Myth or Fact: Does Eating Late at Night Cause Weight Gain?

Woman opening fridge and reaching inside

It is a commonly held belief that eating late at night causes weight gain. But is this myth or fact? And if it’s true, why does this happen? The relationship between eating time and weight change has been the subject of recent research as we look for more ways to help people manage their weight. Let’s discuss what the research shows and how you might be able to put this into practice to manage your weight and overall health. 

Does Eating Late at Night Cause Weight Gain?

Based on the research, it appears that there is in fact a relationship between eating late and weight gain and there are likely multiple reasons for it. 

  • Late bedtime – Eating late at night likely means that bedtime is late as well. Studies show that persons who stay up later tend to eat more, about 500 calories more on average. And those calories are consumed in the late hours of the night / early hours of the morning before bed. So a late bedtime leads to eating more total calories in a day, which causes weight gain. 
  • Food preferences – Short sleep duration has been associated with an increased preference for carbohydrates and sweets. This is likely associated with seeking out foods that provide quick energy in a state of sleep deprivation. Additionally, we tend to prefer higher calorie snack-type foods when eating late at night. Unsurprising, as I think most people would agree that carrot sticks just don’t have the same appeal as potato chips at 11 o’clock at night.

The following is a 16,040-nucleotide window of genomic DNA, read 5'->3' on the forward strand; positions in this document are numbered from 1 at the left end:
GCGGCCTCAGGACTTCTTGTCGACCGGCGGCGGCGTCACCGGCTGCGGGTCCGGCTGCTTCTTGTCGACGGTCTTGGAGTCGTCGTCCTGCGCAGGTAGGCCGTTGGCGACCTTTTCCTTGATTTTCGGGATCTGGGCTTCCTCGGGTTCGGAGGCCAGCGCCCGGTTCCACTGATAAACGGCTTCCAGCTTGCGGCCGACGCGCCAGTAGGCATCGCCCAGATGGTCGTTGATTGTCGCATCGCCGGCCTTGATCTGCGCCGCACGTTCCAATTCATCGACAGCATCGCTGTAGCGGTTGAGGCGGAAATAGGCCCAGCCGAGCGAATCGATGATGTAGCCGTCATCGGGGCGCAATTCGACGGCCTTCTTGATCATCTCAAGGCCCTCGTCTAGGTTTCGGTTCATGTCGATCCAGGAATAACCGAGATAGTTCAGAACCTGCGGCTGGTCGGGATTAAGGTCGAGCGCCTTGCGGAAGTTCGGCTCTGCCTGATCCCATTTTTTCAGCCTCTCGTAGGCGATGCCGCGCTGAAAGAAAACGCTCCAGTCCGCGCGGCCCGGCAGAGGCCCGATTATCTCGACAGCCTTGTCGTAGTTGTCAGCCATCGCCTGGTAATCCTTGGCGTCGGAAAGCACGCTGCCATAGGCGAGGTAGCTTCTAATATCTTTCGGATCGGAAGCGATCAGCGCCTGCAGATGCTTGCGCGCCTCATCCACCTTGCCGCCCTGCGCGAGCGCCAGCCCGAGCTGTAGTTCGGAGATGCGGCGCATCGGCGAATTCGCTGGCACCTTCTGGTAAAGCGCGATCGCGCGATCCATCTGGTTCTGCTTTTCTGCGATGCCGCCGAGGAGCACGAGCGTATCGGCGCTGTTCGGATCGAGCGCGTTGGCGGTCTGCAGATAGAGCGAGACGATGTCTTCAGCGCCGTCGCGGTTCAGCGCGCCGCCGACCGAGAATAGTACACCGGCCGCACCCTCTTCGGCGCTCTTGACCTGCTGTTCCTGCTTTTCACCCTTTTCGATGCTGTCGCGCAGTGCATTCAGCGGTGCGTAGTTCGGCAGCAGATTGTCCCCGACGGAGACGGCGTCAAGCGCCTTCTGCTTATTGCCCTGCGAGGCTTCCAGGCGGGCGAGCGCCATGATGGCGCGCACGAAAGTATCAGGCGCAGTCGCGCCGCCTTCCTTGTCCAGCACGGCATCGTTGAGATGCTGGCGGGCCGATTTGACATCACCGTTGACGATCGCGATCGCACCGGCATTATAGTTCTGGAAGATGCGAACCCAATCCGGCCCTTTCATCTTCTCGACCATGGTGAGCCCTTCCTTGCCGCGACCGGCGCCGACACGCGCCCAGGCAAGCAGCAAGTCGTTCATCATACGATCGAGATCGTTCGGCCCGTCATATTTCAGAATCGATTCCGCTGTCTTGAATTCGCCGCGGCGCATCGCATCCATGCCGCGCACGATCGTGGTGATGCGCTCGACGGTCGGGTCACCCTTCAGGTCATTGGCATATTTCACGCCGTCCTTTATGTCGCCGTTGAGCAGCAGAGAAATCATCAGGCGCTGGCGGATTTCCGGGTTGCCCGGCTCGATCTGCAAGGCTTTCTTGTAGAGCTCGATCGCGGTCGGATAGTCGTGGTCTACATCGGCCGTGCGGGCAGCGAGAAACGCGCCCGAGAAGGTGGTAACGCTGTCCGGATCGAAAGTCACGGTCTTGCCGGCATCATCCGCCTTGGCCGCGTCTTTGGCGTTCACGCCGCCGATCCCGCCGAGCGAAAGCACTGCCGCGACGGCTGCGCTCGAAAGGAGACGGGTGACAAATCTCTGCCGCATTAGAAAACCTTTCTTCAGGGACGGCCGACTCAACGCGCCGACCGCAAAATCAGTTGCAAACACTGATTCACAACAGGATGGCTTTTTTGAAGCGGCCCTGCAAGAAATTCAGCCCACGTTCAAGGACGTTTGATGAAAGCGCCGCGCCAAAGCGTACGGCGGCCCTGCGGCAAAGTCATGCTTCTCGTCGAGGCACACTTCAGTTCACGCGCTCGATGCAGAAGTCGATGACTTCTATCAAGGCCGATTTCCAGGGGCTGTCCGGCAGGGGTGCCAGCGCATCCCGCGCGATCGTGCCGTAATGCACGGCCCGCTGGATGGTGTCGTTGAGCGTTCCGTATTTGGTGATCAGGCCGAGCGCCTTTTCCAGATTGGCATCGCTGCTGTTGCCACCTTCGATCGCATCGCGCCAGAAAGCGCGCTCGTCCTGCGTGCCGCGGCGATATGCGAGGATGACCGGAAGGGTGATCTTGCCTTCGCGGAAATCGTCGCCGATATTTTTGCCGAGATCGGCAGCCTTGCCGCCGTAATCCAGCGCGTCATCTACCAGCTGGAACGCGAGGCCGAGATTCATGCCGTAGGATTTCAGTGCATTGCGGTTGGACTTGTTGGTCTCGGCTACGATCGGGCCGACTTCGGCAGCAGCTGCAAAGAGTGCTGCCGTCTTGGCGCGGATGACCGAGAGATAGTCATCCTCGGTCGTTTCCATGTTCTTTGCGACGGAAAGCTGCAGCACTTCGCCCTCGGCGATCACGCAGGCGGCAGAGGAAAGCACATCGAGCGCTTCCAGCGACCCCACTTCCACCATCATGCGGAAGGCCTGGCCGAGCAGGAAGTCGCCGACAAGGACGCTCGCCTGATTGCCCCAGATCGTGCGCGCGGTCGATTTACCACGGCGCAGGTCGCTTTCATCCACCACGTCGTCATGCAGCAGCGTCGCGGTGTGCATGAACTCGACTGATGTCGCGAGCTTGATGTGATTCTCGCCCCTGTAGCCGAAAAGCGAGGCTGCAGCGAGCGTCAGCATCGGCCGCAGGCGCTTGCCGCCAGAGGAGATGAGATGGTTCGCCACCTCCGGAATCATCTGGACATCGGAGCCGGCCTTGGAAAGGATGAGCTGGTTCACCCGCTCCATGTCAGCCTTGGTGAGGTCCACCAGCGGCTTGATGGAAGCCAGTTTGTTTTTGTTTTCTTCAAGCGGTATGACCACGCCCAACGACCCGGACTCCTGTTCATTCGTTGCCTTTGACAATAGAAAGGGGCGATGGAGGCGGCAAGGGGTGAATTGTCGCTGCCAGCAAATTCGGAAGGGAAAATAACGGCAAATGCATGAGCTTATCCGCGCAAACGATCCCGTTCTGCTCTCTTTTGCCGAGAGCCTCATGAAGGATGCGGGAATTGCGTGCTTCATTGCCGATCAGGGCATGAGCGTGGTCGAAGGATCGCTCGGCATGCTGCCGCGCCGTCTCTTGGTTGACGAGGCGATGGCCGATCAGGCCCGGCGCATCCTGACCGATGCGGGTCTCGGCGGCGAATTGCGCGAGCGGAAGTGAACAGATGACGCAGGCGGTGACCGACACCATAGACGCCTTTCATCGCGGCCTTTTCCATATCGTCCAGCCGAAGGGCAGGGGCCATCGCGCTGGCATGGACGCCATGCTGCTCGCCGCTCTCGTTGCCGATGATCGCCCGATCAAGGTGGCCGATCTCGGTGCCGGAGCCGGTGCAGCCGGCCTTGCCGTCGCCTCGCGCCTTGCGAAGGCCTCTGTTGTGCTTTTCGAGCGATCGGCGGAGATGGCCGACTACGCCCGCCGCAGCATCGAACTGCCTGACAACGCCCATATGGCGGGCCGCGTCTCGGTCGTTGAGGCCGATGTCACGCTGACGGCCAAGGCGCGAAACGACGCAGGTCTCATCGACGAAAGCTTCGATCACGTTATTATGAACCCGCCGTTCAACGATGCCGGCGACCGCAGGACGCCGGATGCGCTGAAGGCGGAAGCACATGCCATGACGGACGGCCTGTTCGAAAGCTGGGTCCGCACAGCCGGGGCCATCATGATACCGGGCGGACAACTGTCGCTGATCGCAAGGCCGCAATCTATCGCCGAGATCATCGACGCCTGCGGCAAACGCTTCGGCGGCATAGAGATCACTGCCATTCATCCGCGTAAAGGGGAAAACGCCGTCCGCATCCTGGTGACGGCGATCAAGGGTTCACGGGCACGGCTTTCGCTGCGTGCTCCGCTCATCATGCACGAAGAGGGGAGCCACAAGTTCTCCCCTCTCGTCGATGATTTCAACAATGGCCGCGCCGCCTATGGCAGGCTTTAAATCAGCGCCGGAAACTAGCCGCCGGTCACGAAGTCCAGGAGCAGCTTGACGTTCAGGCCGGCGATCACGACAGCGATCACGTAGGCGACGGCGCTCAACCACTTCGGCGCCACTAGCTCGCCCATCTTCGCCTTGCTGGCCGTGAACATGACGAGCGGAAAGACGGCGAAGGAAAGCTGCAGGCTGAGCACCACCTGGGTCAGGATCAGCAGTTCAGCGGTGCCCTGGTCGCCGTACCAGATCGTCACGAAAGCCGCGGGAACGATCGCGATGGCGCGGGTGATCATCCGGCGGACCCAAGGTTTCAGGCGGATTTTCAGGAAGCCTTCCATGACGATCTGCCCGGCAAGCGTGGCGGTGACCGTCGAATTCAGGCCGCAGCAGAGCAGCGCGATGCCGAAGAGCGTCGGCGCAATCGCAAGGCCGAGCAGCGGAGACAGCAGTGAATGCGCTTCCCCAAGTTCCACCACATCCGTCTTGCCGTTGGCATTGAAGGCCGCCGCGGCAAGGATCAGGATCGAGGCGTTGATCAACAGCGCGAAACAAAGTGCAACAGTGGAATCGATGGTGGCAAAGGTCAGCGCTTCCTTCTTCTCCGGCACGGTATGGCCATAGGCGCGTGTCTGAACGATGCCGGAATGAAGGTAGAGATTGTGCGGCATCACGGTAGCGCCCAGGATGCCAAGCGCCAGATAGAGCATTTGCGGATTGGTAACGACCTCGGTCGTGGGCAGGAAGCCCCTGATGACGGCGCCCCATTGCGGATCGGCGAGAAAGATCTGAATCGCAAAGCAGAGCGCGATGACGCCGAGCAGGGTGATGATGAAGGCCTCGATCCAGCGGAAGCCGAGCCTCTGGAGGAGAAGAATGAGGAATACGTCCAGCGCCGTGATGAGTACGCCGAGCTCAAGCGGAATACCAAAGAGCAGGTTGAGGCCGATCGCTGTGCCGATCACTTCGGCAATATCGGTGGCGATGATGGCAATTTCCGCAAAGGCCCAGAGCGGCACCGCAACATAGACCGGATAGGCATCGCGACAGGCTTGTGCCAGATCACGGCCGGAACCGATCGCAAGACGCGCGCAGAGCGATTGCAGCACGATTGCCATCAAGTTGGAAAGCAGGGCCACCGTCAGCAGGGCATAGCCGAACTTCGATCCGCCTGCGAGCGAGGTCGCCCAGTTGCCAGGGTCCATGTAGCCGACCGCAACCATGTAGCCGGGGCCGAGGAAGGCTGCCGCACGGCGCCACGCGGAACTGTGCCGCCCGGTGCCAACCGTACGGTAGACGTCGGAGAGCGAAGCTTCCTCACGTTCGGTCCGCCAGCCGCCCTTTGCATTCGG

Hormonal changes – In addition to the changes to hunger and fullness hormone signals described above, eating closer to bedtime increases insulin and blood sugar levels at night and first thing in the morning. Insulin is a hormone that tells our body to store fat, so higher insulin levels encourage fat storage and weight gain. Not to mention the increased risk for developing type 2 diabetes.

In What Other Ways is Eating Before Bed Bad For You?

Eating before bed can have adverse effects on your health in other ways too. For one thing, dinner is often our biggest meal of the day, and when you have a big meal and then lay down, it increases the potential for acid reflux. Acid reflux (also known as gastroesophageal reflux disease or GERD) is when contents from your stomach come back up into your esophagus. Over time, GERD can cause serious problems such as inflammation of the esophagus, narrowing of the esophagus making it difficult to swallow, and even cancer. 
Eating before bed also increases blood sugar, cholesterol, and triglyceride levels. These effects can lead to an increased risk for type 2 diabetes and high cholesterol, both of which increase the potential for developing heart disease.